Highlanders in Hamburg 2 - Harbour XXL
When we started to plan our Hamburg trip it was always clear that the Port of Hamburg would play a big role. We love ships, living in a (small) harbour town ourselves, and often watch big ships circumnavigating the coast on their way north or south (duly looking up more info on the web where there are some brilliant sites to track those vessels).
I had read all about harbour tours and compared options but then came across some references to the ferries that connect various locations on the Elbe and that are actually included in the price of the Hamburg Card, which also covers public transport. Whilst not entering all parts of the port, like where the cruise ships dock, it would provide us with a good view of most of the area, it was free and more or less hop on/hop off along some of the attractions. And we could do it again and again and again.
The Harbour Ferries, the most used being the number 62, comes in all sorts of funky colours and designs. One of them was all yellow, promoting the musical Lion King, which was on in a theatre on the other side of the harbour. They run quite frequently so it did not take long until we could board our first one, after a snack of german sausages on the pier called the "Landungsbrücken" where the ferries stop and the harbour tour boats leave. Plenty of cafes,,, restaurants and food stalls to keep the explorers busy but we didn't have to wait long.
The ferries are a bit Tardis like because as soon as you walk in you see a sizeable indoor seating area with seats and tables, coffee/tea and refreshments sold also. Or you can head for the upper deck, which is open air.
We decided to stay inside to start with as it was rainy and blustery and anticipating this was just the first go of several more we could afford to take it easy. There is plenty to see as you head along the Elbe, at quite an impressive pace. We saw some navy ships in a dockyard on the left, then spotted another attraction we wanted to visit another day - a Russian submarine/now museum.
Further down the Elbe we got a good glimpse of the container port with its huge cranes and colourful display of containers. Two-thirds of the way into the journey the ferry crosses to the other side of the Elbe, getting closer to Finkenwerder, the destination which is also the location of the Airbus factory. Not on this first one but on a later trip we were treated to an Airbus Beluga plane coming in to land at the Hamburg Finkenwerder Airport, which is part of the factory.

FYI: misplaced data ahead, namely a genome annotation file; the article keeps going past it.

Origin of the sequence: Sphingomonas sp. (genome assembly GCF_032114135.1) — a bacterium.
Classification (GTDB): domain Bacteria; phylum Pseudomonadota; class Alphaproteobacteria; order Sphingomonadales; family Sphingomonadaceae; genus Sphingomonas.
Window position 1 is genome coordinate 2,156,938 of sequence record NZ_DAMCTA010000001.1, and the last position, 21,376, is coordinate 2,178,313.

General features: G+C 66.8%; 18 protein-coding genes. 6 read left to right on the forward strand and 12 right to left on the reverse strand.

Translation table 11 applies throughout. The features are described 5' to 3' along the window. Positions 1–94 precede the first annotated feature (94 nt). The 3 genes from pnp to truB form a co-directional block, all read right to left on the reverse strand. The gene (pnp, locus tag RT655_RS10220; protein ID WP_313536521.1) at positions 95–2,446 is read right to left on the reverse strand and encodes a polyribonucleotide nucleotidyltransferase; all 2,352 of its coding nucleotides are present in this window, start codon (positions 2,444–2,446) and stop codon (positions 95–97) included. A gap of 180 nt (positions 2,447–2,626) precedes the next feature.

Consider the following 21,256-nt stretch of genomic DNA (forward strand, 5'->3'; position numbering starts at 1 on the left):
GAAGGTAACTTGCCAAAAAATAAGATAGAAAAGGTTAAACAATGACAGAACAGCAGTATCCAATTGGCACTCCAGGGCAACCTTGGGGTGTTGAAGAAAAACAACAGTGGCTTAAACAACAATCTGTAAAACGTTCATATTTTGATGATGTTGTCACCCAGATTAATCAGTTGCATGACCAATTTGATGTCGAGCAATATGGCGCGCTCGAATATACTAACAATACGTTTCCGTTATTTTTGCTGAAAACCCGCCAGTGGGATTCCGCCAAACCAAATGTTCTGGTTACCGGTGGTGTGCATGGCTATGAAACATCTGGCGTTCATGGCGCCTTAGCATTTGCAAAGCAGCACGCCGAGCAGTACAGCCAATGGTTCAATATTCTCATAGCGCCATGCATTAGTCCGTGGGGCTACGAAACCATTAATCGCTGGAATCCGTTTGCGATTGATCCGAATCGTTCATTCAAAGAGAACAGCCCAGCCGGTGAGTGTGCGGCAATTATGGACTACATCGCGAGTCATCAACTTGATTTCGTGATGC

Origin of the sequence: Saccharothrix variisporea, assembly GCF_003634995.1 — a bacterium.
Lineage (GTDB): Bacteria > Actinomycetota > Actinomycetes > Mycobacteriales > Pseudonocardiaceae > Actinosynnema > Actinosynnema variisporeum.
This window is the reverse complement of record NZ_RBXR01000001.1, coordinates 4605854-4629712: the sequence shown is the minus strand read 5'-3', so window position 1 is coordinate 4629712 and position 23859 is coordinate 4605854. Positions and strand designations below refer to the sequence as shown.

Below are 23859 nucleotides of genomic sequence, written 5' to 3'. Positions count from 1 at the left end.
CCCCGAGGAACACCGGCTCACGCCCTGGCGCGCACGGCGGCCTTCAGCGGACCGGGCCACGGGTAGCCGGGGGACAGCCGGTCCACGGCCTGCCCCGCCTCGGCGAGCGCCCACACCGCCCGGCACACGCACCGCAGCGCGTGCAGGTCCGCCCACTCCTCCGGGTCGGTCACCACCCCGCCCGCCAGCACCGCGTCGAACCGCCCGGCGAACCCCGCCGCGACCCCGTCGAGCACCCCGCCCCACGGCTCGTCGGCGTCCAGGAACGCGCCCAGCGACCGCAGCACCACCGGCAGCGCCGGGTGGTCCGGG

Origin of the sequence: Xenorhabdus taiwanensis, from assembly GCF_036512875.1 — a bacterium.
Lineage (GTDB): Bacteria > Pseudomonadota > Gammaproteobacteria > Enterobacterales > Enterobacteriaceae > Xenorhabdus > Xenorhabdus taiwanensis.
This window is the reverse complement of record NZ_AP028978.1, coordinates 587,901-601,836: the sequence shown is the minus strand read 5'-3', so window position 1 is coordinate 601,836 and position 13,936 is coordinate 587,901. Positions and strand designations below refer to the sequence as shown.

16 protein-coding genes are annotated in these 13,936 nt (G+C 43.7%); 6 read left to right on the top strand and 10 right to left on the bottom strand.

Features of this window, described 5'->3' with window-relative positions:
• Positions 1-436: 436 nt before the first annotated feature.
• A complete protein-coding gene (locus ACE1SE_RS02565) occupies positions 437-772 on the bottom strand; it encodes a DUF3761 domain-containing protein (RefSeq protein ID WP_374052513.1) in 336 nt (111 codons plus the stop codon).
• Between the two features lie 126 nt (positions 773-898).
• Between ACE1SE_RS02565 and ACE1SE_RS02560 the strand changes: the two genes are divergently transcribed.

Once you reach Finkenwerder you can hop off and explore the local village, or you can take another short ferry which will take you back to the other side of the river. Or, like us, you can just stay on until passengers have boarded for the return trip. Each one-way trip on ferry 62 takes about 30 minutes.
For us; taking the ferry rather than booking a harbour tour definitely worked out. Overall we took about 6-7 single trips. One time having lunch in Finkenwerder and then going across the river to walk back home (or rather as it turned out walking in a big circle back to where we started, but that's another story). On another occasion we did a hop-on-hop-off trip, visiting attractions along the Elbe, on the return trip being treated to a HUGE container ship crossing our path.
As we already had opted for the Hamburg Card, which included public transport including the ferries, it was the most cost-effective option also. Hamburg Port and the Elbe were definitely highlights of our trip.
About the Author
About Me & Mine
Monika (an Austrian in Scotland), Stewart (a true Highlander) and Corwin (8), plus 2 dogs and 5 cats. We live on a woodland croft in the parish of Assynt, in the far North West Highlands of Scotland.
Favourite place in the world:
Home - we are lucky to have mountains and beaches on our doorstep and Scotland generally; but we also love the mountains in my native Austria and have a soft spot for California, where we spent our honeymoon.
Favourite things to do outdoors:
Explovering (our personal term for exploring and discovering) mountains, lochs and beaches, camping, foraging, star gazing, Geocaching, developing our already wonderful woodlands into a magic place to share with family, friends and neighbours and fishing.